In today’s world, literacy is an essential life skill. Did you know that dogs are being specially trained to help children learn how to read?
The Reading Education Assistance Dogs (R.E.A.D.) programme operates in the United States, United Kingdom and Canada and aims to improve reading and communication skills by allowing children to read to a dog. Dogs are non judgmental companions who allow the children to read aloud and gain self esteem, while practising their reading skills.
R.E.A.D. dogs are registered therapy animals who volunteer with their owner/handlers and they visit schools and libraries and other venues. In tracking the effectiveness of the programme, schools are asked to report back on reading test scores of the children involved. Libraries schedule the R.E.A.D. visits as special events, and watch the children flock in to participate. Attendance numbers are also tracked.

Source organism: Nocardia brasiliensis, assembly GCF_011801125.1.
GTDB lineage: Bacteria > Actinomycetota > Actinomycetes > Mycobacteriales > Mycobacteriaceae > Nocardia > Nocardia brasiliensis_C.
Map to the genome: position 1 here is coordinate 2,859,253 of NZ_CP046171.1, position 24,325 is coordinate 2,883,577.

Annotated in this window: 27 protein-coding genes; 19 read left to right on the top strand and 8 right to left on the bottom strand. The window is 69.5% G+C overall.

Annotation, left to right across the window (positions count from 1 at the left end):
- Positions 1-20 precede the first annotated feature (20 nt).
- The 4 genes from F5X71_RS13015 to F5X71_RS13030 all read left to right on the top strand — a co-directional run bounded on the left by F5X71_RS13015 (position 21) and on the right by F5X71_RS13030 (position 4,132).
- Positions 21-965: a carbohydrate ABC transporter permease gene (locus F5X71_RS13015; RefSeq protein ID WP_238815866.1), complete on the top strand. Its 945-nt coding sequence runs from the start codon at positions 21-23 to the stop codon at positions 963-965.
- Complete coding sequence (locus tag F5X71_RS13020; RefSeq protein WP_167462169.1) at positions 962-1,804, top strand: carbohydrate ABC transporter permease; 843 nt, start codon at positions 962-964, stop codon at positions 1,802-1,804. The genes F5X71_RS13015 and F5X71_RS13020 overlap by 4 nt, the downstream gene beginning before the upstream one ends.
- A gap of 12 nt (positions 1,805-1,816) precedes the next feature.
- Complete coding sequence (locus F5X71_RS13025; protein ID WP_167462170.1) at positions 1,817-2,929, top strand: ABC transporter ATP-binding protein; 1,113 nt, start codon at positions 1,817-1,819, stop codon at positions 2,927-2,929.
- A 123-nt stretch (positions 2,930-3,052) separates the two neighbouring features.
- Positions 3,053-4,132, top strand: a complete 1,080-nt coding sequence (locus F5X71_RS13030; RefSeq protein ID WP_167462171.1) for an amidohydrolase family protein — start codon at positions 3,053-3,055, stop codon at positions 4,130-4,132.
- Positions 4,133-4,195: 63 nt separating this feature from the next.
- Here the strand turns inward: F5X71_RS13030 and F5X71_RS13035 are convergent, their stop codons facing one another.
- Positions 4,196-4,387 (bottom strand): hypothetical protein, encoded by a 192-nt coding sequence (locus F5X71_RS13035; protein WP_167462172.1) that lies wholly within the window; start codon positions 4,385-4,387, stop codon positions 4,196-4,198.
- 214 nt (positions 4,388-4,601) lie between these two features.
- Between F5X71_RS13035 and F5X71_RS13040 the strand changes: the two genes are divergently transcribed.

R.E.A.D. chapters have various requirements for dogs and their handlers. All dogs must achieve therapy dog qualifications which test their obedience, temperament, and sociability. Most dog handlers are required to attend training courses and this is augmented by on-the-job mentoring and coaching.
Kathleen Crisley, specialist in dog massage, rehabilitation and nutrition/food therapy, The Balanced Dog, Christchurch, New Zealand